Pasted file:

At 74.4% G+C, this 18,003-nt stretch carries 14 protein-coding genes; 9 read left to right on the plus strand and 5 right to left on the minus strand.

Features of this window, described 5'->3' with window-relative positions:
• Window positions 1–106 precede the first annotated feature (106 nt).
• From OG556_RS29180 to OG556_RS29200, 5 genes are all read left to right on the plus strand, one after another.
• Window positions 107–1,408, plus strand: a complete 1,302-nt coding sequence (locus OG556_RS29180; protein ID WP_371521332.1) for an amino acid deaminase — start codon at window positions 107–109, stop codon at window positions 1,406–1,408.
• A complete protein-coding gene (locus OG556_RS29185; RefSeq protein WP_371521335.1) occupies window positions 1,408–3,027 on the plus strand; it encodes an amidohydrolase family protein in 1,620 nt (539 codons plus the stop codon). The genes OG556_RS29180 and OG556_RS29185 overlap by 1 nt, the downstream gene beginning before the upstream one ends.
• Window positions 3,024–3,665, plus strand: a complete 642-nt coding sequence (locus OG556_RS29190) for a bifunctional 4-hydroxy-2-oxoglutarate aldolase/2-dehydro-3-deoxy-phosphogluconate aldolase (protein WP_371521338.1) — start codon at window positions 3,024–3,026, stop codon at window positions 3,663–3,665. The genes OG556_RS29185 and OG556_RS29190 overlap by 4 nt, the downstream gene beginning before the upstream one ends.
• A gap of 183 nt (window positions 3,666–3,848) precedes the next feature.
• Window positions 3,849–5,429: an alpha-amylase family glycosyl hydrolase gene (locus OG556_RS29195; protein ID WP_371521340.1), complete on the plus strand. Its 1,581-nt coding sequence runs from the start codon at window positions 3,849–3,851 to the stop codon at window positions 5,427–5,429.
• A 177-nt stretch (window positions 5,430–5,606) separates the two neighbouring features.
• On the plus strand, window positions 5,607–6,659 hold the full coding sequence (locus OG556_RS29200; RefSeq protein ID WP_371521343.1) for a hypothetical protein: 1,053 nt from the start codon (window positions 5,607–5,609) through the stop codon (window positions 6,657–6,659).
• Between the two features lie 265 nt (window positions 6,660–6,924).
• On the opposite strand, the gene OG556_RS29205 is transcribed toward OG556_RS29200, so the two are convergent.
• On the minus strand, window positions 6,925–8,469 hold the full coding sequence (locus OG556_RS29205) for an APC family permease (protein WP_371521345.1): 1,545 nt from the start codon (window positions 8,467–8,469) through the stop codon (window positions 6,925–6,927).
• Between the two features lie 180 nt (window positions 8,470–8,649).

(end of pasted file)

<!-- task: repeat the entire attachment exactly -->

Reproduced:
At 74.4% G+C, this 18,003-nt stretch carries 14 protein-coding genes; 9 read left to right on the plus strand and 5 right to left on the minus strand.

Features of this window, described 5'->3' with window-relative positions:
• Window positions 1–106 precede the first annotated feature (106 nt).
• From OG556_RS29180 to OG556_RS29200, 5 genes are all read left to right on the plus strand, one after another.
• Window positions 107–1,408, plus strand: a complete 1,302-nt coding sequence (locus OG556_RS29180; protein ID WP_371521332.1) for an amino acid deaminase — start codon at window positions 107–109, stop codon at window positions 1,406–1,408.
• A complete protein-coding gene (locus OG556_RS29185; RefSeq protein WP_371521335.1) occupies window positions 1,408–3,027 on the plus strand; it encodes an amidohydrolase family protein in 1,620 nt (539 codons plus the stop codon). The genes OG556_RS29180 and OG556_RS29185 overlap by 1 nt, the downstream gene beginning before the upstream one ends.
• Window positions 3,024–3,665, plus strand: a complete 642-nt coding sequence (locus OG556_RS29190) for a bifunctional 4-hydroxy-2-oxoglutarate aldolase/2-dehydro-3-deoxy-phosphogluconate aldolase (protein WP_371521338.1) — start codon at window positions 3,024–3,026, stop codon at window positions 3,663–3,665. The genes OG556_RS29185 and OG556_RS29190 overlap by 4 nt, the downstream gene beginning before the upstream one ends.
• A gap of 183 nt (window positions 3,666–3,848) precedes the next feature.
• Window positions 3,849–5,429: an alpha-amylase family glycosyl hydrolase gene (locus OG556_RS29195; protein ID WP_371521340.1), complete on the plus strand. Its 1,581-nt coding sequence runs from the start codon at window positions 3,849–3,851 to the stop codon at window positions 5,427–5,429.
• A 177-nt stretch (window positions 5,430–5,606) separates the two neighbouring features.
• On the plus strand, window positions 5,607–6,659 hold the full coding sequence (locus OG556_RS29200; RefSeq protein ID WP_371521343.1) for a hypothetical protein: 1,053 nt from the start codon (window positions 5,607–5,609) through the stop codon (window positions 6,657–6,659).
• Between the two features lie 265 nt (window positions 6,660–6,924).
• On the opposite strand, the gene OG556_RS29205 is transcribed toward OG556_RS29200, so the two are convergent.
• On the minus strand, window positions 6,925–8,469 hold the full coding sequence (locus OG556_RS29205) for an APC family permease (protein WP_371521345.1): 1,545 nt from the start codon (window positions 8,467–8,469) through the stop codon (window positions 6,925–6,927).
• Between the two features lie 180 nt (window positions 8,470–8,649).